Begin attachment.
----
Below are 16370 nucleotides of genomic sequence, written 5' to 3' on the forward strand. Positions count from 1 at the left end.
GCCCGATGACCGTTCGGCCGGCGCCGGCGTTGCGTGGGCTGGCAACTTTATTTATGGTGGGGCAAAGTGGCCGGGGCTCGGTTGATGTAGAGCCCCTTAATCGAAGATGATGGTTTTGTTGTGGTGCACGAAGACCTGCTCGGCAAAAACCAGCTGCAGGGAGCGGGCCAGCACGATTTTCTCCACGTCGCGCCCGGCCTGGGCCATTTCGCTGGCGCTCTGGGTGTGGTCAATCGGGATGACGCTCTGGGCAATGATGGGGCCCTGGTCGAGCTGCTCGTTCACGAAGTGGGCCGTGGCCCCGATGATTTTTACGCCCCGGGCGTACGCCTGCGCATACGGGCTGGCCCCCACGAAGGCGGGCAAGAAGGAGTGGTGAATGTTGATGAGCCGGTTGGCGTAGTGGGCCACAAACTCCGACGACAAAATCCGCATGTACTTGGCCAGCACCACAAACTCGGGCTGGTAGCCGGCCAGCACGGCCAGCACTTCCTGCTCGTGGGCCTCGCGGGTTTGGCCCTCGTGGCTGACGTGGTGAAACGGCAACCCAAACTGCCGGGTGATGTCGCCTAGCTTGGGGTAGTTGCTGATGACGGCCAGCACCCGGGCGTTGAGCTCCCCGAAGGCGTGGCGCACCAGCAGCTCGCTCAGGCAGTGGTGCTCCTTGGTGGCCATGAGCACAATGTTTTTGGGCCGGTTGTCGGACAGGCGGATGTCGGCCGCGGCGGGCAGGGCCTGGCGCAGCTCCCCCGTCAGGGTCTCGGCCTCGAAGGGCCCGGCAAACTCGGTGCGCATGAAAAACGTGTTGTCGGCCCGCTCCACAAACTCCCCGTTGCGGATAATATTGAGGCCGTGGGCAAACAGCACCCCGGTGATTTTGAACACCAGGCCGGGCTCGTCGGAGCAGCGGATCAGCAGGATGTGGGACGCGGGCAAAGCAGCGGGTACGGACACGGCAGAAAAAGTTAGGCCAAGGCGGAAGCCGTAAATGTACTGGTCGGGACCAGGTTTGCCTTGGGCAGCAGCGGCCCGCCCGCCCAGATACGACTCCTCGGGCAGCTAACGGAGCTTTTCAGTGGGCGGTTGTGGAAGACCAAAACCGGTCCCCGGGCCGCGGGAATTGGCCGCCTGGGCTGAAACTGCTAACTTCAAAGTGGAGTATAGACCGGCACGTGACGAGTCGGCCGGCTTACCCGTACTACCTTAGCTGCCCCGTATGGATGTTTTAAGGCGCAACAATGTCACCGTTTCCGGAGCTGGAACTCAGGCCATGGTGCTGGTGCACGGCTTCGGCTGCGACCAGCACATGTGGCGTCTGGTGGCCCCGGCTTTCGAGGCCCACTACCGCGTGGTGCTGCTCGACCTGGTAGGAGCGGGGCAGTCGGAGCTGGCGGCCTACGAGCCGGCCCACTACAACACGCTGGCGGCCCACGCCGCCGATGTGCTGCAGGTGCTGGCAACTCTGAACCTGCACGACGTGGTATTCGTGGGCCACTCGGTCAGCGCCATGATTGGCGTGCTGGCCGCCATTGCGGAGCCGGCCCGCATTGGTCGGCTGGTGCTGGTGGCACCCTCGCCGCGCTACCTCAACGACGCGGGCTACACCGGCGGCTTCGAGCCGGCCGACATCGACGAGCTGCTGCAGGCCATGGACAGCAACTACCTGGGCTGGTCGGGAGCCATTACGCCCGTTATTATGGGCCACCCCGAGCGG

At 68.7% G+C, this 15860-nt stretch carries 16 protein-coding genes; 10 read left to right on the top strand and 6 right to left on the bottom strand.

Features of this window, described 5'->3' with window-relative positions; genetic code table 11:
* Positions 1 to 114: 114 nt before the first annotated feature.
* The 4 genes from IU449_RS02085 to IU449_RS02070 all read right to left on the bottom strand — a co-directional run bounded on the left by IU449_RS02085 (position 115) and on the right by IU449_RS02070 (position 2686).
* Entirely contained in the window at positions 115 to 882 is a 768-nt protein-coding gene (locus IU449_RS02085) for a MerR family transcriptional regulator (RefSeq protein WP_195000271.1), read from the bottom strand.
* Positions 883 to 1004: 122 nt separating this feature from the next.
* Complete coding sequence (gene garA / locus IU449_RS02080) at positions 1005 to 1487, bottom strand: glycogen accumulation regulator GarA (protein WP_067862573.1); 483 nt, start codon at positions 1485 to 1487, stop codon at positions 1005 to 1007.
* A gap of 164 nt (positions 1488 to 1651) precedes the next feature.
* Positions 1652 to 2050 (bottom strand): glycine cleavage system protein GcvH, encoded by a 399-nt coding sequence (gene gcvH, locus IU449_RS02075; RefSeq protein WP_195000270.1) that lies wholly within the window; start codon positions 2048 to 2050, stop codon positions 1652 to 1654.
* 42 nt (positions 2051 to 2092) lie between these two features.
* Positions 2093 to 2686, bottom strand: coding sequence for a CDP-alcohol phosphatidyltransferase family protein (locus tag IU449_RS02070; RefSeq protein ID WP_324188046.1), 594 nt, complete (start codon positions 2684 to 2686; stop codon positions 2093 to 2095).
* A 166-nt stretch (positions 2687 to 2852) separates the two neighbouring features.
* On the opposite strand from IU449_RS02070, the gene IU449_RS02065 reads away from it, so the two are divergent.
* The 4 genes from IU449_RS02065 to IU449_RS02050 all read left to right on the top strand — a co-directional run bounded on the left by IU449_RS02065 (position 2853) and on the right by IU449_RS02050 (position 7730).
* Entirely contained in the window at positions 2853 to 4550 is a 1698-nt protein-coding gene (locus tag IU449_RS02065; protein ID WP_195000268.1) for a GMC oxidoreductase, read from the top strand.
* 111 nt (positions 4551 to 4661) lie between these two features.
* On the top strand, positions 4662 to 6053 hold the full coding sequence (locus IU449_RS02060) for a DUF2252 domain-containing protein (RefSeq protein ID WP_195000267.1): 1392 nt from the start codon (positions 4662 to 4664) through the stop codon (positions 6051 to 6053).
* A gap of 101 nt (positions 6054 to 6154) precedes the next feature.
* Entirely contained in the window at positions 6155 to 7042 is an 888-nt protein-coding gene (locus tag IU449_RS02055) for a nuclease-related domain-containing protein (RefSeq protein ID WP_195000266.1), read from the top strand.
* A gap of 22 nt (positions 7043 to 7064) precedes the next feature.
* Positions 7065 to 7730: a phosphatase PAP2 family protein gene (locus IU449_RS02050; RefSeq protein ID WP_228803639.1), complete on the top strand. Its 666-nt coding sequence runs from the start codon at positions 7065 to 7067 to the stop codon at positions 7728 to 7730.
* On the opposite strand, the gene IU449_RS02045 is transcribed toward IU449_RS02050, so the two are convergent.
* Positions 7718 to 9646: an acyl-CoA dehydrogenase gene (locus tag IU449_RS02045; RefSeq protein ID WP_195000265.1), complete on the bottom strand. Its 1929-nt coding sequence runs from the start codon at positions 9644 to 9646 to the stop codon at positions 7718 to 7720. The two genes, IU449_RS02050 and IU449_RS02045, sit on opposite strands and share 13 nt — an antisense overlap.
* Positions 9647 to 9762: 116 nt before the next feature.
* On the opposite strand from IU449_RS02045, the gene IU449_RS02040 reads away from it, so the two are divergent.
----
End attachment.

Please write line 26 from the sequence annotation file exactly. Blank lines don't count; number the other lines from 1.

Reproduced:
* Positions 9647 to 9762: 116 nt before the next feature.